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The Medicine Chest


Is Part Of is exactly Environmental & Geographical Science
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  • Page 175 of the Curiosity CLXXV catalogue

    "The page presents a curated collection of images: a map from the Avian Demography Unit illustrating the distribution of the bataleur Terathopius ecaudatus along the political border, though the bateleur is more frequently found where there is no formal farming; a Ngwato child’s oxhide sandals collected by Isaac Schapera (a British social anthropologist who worked in South Africa and Botswana); a compass; the identification documents of Paula Ensor (previous dean and Professor of Education), who spent time in exile in Botswana; and a Certificate of Registration necessary for movement across borders, all of which are overlaid on top of a large map from the Afrikaans Atlas provided by Rajend Mesthrie of the Department of Linguistics and Southern African Languages that shows the Afrikaans language’s distribution. Contextualising all of these objects in relation to the large map cuts across disciplinary boundaries and illustrates the scope and impact of the colonial and apartheid regimes and their influence on immigration laws, language studies, ornithology and anthropology" (Liebenberg 2021: 193).
  • Measuring Niagara falls with a teaspoon

    Georgian silver spoon drawn to the height of Niagara Falls.
  • Rice child (Stirrings)

    "An object-study of a grain of rice by the artist Elaine Gan similarly shows the intermingling temporalities of humans, nonhumans and machines through an assemblage of images, text and vectors maps. Gan explores four temporalities within this research – the time of technologies, matter, memory and a calendar year – and installs the work as a long horizontal strip that cannot be viewed in full from a fixed position but encourages the viewer to walk ‘through time, occupy multiple positions’ and in so doing ‘trace new connections’ (Gan 2021). Time-travelling over two thousand years, Rice child (Stirrings) (2011) begins in the Mekong Delta, where the farming of champa rice facilitated the formation of stable settlements. It then follows a selection of rice varieties, revealing how they became technologies that accumulate socio-political formations, and weaves through the 2007/8 food crisis" (Liebenberg 2021: 28).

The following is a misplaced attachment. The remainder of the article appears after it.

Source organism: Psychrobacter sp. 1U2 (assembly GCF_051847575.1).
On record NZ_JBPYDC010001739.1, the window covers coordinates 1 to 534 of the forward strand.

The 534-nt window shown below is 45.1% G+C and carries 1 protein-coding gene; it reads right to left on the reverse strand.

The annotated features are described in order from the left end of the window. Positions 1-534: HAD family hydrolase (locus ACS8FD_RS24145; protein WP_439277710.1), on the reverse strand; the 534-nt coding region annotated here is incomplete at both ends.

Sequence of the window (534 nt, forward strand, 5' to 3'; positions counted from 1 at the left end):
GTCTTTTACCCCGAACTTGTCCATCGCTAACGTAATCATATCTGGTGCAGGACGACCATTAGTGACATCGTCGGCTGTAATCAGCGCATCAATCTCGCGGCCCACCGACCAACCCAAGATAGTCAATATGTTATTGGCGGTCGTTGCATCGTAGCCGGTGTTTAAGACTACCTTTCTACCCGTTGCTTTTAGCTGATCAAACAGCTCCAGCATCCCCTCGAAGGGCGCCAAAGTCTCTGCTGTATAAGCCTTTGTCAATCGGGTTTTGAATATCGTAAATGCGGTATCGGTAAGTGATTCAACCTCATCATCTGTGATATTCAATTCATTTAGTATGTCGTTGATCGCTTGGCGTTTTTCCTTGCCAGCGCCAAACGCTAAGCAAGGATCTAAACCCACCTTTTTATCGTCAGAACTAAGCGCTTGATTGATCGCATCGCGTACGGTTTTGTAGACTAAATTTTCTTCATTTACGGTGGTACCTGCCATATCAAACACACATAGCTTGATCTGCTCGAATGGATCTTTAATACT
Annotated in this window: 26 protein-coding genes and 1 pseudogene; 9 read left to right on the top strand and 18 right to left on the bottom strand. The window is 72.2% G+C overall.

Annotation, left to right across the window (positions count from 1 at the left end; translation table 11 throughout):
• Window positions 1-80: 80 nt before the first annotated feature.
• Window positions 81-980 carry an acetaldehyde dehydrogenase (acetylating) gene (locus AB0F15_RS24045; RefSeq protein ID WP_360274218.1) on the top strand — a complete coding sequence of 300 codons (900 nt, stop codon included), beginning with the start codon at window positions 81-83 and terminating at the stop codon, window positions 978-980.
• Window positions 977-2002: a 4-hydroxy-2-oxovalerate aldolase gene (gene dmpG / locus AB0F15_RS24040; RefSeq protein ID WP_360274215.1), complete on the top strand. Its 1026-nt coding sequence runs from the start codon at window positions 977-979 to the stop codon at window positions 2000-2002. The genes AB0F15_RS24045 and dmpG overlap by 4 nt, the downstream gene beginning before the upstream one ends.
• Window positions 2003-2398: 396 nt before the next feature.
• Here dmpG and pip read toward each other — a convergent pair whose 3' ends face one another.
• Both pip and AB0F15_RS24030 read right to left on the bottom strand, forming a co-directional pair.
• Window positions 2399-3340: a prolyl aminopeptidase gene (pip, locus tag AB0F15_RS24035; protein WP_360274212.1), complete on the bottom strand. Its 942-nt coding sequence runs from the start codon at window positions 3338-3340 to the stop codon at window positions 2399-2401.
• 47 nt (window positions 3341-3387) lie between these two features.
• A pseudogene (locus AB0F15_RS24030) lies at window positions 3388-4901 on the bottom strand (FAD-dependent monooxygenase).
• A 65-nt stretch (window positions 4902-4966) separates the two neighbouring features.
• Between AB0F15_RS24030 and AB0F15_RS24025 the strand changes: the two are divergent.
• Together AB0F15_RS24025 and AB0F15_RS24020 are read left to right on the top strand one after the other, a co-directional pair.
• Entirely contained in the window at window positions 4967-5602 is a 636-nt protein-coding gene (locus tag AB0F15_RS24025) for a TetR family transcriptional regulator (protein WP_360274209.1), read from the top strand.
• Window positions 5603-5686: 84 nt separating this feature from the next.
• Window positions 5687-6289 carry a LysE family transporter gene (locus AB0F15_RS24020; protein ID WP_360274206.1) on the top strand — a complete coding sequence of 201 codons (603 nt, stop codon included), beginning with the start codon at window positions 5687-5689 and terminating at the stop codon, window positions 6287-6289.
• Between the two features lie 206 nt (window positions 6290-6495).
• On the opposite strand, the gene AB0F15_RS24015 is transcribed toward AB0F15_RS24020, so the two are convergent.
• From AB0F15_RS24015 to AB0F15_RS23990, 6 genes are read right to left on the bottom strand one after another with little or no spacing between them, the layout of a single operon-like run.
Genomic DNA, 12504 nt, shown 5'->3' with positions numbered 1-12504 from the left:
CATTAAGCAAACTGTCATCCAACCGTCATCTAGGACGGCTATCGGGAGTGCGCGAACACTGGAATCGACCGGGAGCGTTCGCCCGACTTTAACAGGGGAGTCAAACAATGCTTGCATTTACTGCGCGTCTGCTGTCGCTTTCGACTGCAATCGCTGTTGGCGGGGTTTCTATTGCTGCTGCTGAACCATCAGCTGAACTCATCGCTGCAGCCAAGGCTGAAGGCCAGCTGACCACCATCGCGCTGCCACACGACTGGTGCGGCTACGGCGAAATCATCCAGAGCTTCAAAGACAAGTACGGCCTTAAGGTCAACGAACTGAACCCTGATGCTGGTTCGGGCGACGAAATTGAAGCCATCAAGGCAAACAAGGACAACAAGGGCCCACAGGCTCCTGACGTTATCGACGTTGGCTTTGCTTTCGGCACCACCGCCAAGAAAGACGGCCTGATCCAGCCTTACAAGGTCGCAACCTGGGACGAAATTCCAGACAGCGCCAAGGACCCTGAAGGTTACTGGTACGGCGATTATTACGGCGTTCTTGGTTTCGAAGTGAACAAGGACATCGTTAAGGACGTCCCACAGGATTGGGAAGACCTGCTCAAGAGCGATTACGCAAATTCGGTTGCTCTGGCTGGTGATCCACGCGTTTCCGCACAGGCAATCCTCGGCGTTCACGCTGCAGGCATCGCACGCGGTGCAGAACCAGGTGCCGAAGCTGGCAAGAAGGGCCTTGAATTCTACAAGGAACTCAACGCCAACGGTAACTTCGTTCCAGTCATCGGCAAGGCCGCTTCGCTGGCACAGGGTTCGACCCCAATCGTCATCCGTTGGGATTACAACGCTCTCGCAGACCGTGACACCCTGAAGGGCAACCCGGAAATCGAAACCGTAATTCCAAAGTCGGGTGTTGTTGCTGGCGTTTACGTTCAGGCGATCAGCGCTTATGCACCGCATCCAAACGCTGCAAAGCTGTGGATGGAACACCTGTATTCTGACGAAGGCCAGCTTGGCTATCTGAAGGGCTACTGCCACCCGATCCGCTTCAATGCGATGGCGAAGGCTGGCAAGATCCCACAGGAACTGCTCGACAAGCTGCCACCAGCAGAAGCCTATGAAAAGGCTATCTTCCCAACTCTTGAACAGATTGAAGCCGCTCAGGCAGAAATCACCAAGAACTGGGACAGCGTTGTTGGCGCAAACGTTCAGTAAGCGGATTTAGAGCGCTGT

• Silver Particle / Bronze (After Henry Moore).

    "In Simon Starling’s work, inanimate objects are activated in various ways, especially when their political or economic history is revealed or when their materiality becomes an embodiment of something discovered during his research. His work enables and celebrates diverse interpretations of objects in many instances, as Greenblatt (1991) notes when referring to artistic and curatorial activity, deflecting attention away from the object onto the systems that gave rise to it in the first place. Starling conducts a close inspection of his objects, usually following a web of connections across the globe and across history, which in many of his works lead him back to the starting point; a vintage photograph of a Henry Moore sculpture leads to the production of a bronze sculpture based on the shape of a single enlarged silver particle that makes up the photograph and which, when converted into a sculpture, resembles the biomorphic shapes that served as inspiration for the Moore sculpture in the original vintage photograph ('Silver particle/bronze (after Henry Moore)', 2008). The machinations of its history somehow lost in the image when seen in the museum archive come back into play through the translations and reconstructions encountered in the detour and are materialised in the exhibition format" (Liebenberg 2021: 26 - 28).
  • Or

    "The processes of digression and diversion have much in common with what the writer Ross Chambers (1999) calls ‘loiterature’. Chambers investigates the digressive, category-blurring genre of writing found in works such as Nicholson Baker’s 'The mezzanine', Paul Auster’s 'City of glass' and Laurence Sterne’s 'Tristam Shandy'. Loiterly writing, according to Chambers, disarms criticism by providing a moving target, shifting as its own divided attention constantly shifts. Criticism depends on the opportunity to discriminate and hierarchise, determining what is central and what is peripheral (Chambers 1999: 9), which this form eludes by resisting contextualisation or singular categorisation. Loiterature promotes sites of endless intersection, where attention is always divided between one thing and some other thing, always willing and able to be distracted, contrasting ‘the disciplined and the orderly, the hierarchical and the stable, the methodical and the systematic’ (Chambers 1999: 10). In contrast to methods of science that seek to stabilise objects within taxonomic systems or that require the formulation of hypotheses to provide direction for experimentation and a basis for concrete outcomes, the processes of curatorship and artmaking revel in rerouting and redirecting and in diversion and digression" (Liebenberg 2021: 286).
  • Amelia

    Amelia explaining her flight plan
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